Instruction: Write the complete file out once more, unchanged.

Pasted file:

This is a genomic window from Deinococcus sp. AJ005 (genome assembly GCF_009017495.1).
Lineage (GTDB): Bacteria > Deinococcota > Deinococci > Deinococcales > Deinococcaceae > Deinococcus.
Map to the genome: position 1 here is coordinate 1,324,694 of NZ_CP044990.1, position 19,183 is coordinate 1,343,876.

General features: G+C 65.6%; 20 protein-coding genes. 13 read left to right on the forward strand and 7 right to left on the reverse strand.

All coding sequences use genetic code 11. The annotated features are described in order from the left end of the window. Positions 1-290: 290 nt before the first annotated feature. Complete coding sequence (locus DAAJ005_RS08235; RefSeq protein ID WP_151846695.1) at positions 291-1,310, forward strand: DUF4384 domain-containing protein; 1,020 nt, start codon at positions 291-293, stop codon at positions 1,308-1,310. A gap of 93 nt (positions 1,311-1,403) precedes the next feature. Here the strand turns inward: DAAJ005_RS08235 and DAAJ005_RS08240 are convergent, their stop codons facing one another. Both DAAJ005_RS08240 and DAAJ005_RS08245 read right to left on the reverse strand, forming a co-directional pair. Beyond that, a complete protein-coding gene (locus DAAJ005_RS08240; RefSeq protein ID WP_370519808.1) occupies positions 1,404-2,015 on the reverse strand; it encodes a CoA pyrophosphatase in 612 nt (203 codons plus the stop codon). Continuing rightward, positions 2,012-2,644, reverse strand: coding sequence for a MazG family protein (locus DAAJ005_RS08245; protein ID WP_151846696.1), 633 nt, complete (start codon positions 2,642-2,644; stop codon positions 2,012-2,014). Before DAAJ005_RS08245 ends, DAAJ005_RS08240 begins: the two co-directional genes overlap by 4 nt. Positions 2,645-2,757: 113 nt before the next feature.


This is a genomic window from Deinococcus sp. AJ005 (genome assembly GCF_009017495.1).
Lineage (GTDB): Bacteria > Deinococcota > Deinococci > Deinococcales > Deinococcaceae > Deinococcus.
Map to the genome: position 1 here is coordinate 1,324,694 of NZ_CP044990.1, position 19,183 is coordinate 1,343,876.

General features: G+C 65.6%; 20 protein-coding genes. 13 read left to right on the forward strand and 7 right to left on the reverse strand.

All coding sequences use genetic code 11. The annotated features are described in order from the left end of the window. Positions 1-290: 290 nt before the first annotated feature. Complete coding sequence (locus DAAJ005_RS08235; RefSeq protein ID WP_151846695.1) at positions 291-1,310, forward strand: DUF4384 domain-containing protein; 1,020 nt, start codon at positions 291-293, stop codon at positions 1,308-1,310. A gap of 93 nt (positions 1,311-1,403) precedes the next feature. Here the strand turns inward: DAAJ005_RS08235 and DAAJ005_RS08240 are convergent, their stop codons facing one another. Both DAAJ005_RS08240 and DAAJ005_RS08245 read right to left on the reverse strand, forming a co-directional pair. Beyond that, a complete protein-coding gene (locus DAAJ005_RS08240; RefSeq protein ID WP_370519808.1) occupies positions 1,404-2,015 on the reverse strand; it encodes a CoA pyrophosphatase in 612 nt (203 codons plus the stop codon). Continuing rightward, positions 2,012-2,644, reverse strand: coding sequence for a MazG family protein (locus DAAJ005_RS08245; protein ID WP_151846696.1), 633 nt, complete (start codon positions 2,642-2,644; stop codon positions 2,012-2,014). Before DAAJ005_RS08245 ends, DAAJ005_RS08240 begins: the two co-directional genes overlap by 4 nt. Positions 2,645-2,757: 113 nt before the next feature.